By: Roger Taylor
Updated By: Jared Black
Now that Mario
Kart: Super Circuit is out in Japan, Nintendo has unleashed a
ton of new media of the game. As a result, we've got four
course maps (the entire Lightning Cup), new screenshots of each of
the first four tracks, and renders of all the different
items available in the game. We've also got four more general
screenshots of the game in action. Enjoy.
Updated By: Jared Black
released four new screenshots of Mario Kart Advance in action, and
we've of course got them for you to drool over. In addition to
confirming three of the tracks in the game (your standard
desert, ghost house and Peach's Castle courses), they also confirm
the final roster of drivers. Whether there will be hidden
drivers or not remains to be seen.
Screens (click to enlarge):
possible exceptions of Tetris, Super Mario 64 and Goldeneye, I have
spent more time playing Super Mario Kart for the SNES than any other
game in my life. And why not? It was, and still is a
fabulous piece of software that combined a great racing experience
with an outstanding multiplayer battle mode. That said, when
Mario Kart 64 didn't improve on that formula all that much, many
people were a tad disappointed. Still, in a recent Japanese
poll, Mario Kart 64 was ranked as the fourth most popular title for
I suppose that how you reacted to Mario Kart 64 will determine how
you react to Mario Kart Advance because, like Mario Kart 64, Advance
does not improve drastically on its predecessor. In fact,
Mario Kart Advance is more of an
attempt to recreate the original Mario Kart on the Game Boy Advance.
And from what we have seen so far, Nintendo is doing a darn good job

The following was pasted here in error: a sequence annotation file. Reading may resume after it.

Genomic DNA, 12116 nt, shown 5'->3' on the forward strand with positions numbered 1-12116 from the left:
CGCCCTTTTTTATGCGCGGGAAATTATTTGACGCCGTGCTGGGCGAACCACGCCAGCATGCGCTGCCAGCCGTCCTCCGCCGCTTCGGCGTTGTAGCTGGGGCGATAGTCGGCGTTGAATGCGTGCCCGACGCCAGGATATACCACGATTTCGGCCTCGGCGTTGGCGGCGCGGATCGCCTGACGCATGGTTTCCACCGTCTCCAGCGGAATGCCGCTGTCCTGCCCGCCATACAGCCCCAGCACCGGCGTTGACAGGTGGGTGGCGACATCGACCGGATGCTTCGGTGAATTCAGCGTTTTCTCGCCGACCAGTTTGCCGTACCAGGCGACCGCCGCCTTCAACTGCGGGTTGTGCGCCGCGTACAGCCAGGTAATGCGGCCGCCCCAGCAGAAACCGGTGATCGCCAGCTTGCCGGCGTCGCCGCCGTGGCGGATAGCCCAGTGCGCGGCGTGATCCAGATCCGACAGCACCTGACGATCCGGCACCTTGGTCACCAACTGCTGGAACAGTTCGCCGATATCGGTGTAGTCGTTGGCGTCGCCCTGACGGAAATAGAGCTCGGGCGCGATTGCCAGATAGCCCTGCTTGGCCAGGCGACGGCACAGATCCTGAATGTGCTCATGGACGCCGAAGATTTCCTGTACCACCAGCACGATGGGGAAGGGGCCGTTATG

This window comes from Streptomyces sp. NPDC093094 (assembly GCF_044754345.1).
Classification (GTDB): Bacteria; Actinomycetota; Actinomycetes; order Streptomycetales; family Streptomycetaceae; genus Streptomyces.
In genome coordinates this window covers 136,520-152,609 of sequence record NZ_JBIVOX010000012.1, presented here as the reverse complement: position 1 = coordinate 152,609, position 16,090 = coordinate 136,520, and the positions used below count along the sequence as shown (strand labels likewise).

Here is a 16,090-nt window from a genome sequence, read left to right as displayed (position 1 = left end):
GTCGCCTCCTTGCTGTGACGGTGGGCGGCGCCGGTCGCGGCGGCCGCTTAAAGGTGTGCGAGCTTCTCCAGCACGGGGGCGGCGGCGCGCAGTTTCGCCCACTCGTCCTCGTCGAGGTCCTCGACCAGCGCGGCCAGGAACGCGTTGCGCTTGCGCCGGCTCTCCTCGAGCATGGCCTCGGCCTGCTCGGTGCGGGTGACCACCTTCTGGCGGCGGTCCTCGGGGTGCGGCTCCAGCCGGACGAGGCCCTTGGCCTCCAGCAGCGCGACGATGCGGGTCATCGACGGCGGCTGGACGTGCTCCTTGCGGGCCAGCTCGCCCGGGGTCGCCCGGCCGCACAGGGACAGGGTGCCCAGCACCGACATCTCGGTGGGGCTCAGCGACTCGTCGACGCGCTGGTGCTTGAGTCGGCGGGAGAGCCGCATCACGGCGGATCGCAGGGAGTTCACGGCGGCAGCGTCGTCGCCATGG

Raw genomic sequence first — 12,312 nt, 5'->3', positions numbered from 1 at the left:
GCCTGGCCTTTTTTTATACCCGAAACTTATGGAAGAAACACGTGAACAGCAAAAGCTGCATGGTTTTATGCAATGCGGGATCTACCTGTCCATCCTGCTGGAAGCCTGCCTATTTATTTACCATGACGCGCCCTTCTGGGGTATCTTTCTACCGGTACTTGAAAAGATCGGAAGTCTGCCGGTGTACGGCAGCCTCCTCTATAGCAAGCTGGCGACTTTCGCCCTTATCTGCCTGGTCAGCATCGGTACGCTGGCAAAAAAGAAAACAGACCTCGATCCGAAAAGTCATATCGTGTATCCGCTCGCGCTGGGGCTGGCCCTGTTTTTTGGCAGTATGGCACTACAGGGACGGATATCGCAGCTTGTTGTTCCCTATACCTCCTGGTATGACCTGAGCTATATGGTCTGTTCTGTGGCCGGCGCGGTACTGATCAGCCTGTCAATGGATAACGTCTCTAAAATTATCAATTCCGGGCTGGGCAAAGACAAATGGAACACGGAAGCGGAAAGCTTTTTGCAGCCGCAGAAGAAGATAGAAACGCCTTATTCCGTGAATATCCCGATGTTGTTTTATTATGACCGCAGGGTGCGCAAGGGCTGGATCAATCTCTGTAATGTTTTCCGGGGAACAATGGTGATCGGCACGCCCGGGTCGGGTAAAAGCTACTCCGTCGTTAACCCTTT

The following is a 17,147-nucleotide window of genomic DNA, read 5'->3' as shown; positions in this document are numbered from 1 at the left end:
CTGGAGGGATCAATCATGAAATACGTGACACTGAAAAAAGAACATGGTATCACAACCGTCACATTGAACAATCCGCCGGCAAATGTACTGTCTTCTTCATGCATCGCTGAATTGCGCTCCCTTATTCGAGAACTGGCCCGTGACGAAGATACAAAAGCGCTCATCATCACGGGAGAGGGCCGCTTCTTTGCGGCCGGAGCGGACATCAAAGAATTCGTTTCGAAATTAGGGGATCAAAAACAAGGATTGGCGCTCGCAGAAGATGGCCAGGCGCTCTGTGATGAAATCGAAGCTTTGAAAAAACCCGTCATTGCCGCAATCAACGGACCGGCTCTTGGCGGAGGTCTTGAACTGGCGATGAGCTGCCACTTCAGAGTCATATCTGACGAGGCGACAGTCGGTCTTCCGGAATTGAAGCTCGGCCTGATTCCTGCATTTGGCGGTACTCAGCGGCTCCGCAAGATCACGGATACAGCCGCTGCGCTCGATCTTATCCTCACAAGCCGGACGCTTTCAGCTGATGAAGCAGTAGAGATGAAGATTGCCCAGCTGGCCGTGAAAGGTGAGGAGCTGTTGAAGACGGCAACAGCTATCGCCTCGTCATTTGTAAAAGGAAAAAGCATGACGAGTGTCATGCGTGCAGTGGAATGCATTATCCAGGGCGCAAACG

The graphics look to be a jump ahead of the original Mario Kart, but
not as sharp as the N64 version. As you can tell from the
screenshot below, the characters look fantastic for a handheld
system, while the backgrounds look pretty standard.
On the gameplay front, Mario Kart Advance plays remarkably similar
to the original version. The controls are still very basic,
with the A button being the accelerator, the right shoulder being
used for hopping, and the left shoulder for firing weapons.
The courses are standard Mario Kart fare (ghost course, beach
course, etc). Many of the weapons from the N64 version
were implemented though, including the popular spike shell, and the
three turtle shells.
Most people will tell you that the best part of Mario Kart was the
multiplayer. That is why the most intriguing aspect of Mario
has to be the ability to link up to other GBAs using the link cable,
or through the Game Cube when that becomes available, in order to
play against up to three other friends; either in a race or
deathmatch. Mario Kart Advance will also feature download link
play, which means that up to four GBAs can be hooked together to
play Mario Kart, using only one cartridge. This is definitely
good news for those of us with friends who don't plan on buying the
Mario Kart Advance is an update to a classic game, that should
satisfy most anyone who enjoyed the previous versions, or anyone who
liked recent knock-offs like Crash Team Racing. This is
definitely one of the more exciting titles announced for the GBA so
far. Look for it when the system launches in July 2001.